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Longtime Norwich Principal Scott Fain to retire this year

February 16, 2019 GMT

Norwich — After 32 years in education, the last 25 years as an elementary and middle school principal, Scott Fain has noticed the young students seem to be running faster and have much more energy than he does now.

Fain, 56, announced this past week he plans to retire at the end of the current school year, his 12th at what is now the Wequonnoc Arts & Technology Magnet School and 21st as a principal in Norwich public schools. Fain served as principal of the John B. Stanton Elementary School for four years and at Kelly Middle School for five years before coming to Wequonnoc elementary school.

Fain said he worked for “three outstanding superintendents” in Norwich, and credited former Lisbon Superintendent Lawrence Fenn — now the Franklin superintendent — for hiring him as principal of the Lisbon Central School. He said Fenn has been his mentor ever since.

Fain thanked the parents and the “phenomenal staff” in Norwich and Lisbon who worked for him.

“I want to thank the people in Norwich for sharing their children with me,” Fain said Thursday, after he submitted his retirement letter to the Board of Education on Wednesday. “I’ve had several families where I have the children of parents I had as students years ago.”

There also are several teachers in the Norwich school system Fain had as students, including two at Wequonnoc: second grade teacher Ashley Schmitt, a former Stanton School student, and instructional specialist Ashley Favello, a former Lisbon Central School student.

Both were hired by Fain at Wequonnoc.

“At first, it felt like my principal was watching over me,” Favello said. “It’s been great. He’s been my mentor.”

Schmitt worked at Stanton as a classroom interventionist and long-term substitute before being hired as a full-time teacher this year. She joked that Fain really was waiting for her to become a full-time teacher before retiring.

“I don’t remember him any differently,” she said of her perspective as a student and now a teacher working for Fain. “He was always happy and helpful.”

Superintendent Abby Dolliver, who also plans to retire June 30, said Fain made Wequonnoc his home.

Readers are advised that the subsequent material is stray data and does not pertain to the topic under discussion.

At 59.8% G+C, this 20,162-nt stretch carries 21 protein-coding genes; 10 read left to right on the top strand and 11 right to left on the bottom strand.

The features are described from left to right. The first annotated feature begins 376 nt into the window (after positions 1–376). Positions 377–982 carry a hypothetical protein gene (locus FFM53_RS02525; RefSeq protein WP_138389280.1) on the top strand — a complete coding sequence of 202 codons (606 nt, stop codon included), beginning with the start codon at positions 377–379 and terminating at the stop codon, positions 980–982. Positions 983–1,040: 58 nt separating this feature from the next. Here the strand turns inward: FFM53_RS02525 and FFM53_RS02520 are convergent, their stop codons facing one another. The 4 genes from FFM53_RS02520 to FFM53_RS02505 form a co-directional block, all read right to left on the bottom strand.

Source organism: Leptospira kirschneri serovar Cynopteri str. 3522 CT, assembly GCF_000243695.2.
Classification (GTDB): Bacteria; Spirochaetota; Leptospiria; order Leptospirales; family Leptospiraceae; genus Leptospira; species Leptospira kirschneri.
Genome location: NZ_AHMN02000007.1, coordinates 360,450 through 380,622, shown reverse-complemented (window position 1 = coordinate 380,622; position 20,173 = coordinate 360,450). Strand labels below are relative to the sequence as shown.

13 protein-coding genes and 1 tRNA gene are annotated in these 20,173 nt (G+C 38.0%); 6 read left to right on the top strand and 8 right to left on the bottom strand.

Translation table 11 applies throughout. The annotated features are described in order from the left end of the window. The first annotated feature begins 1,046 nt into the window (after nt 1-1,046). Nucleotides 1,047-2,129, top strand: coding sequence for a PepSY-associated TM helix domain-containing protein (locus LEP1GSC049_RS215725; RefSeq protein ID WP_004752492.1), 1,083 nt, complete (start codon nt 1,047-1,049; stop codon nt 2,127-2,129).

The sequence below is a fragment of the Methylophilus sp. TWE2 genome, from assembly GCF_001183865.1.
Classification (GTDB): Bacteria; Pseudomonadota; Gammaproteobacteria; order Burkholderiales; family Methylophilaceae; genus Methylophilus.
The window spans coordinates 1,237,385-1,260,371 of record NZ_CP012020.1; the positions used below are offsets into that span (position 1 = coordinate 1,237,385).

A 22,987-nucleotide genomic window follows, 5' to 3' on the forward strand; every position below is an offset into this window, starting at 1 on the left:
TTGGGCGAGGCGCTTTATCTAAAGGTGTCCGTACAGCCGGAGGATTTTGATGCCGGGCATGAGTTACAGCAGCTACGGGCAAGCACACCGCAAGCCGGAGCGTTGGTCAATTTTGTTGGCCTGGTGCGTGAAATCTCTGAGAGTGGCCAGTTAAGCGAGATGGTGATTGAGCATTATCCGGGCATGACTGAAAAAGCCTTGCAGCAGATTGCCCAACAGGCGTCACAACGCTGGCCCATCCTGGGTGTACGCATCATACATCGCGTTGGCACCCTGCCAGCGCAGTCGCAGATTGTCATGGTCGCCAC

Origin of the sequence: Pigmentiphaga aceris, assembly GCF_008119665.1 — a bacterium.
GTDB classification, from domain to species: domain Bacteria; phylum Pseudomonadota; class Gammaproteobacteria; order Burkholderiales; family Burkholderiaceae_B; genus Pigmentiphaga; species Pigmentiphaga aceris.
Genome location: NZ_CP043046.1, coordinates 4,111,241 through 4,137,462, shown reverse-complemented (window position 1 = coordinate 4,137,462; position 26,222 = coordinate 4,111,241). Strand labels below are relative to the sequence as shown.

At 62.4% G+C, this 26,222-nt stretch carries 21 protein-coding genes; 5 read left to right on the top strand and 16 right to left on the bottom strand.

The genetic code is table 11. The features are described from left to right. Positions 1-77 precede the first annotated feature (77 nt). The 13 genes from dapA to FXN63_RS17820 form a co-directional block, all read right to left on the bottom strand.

“He put his heart and soul into it,” she said. “He knew all the kids and the families and he served us well.”

Wequonnoc is the Norwich school with the closest ties to its surrounding village neighborhood. Each year, students celebrate the last day of school with a walk through the village, and the school recently paired with police to enhance the community relations between officers and residents.

Fain said the conversion to a STEAM magnet school in 2014, which brought in students from other parts of Norwich to Wequonnoc, lessened the connection with Taftville somewhat. Wequonnoc used to need only two buses, because so many students walked to school. Now, the school uses seven buses.

Still, about 40 percent to 50 percent of students walk to and from school or receive rides from parents.

“At dismissal time, you’d be amazed at how many kids walk out,” Fain said. “We have the down-hill kids and the up-hill kids. They’re either walking up Merchants Avenue or down Providence Street.”

The school, whose address is 155 Providence St., is located at the split on Route 169, where Providence Street turns into Merchants Avenue heading up the hill out of the village.

Fain grew up in Mystic and graduated from Ella T. Grasso Southeastern Technical High School in Groton, with a specialty in carpentry. He worked in construction through high school and college at Texas Christian University in Fort Worth, Texas.

But Fain boasted that his first job as a youth was as a delivery boy for the Norwich Bulletin in the morning and The Day, then an afternoon paper, in the afternoons, walking door to door through his Mystic neighborhood.

After spending some time relaxing with his wife, Amy, at their home in Ledyard, Fain said he might turn back to woodworking as a hobby — minus the part that requires climbing ladders.

“Or maybe I’ll go back to my first job,” Fain joked, “and start delivering The Day paper again.”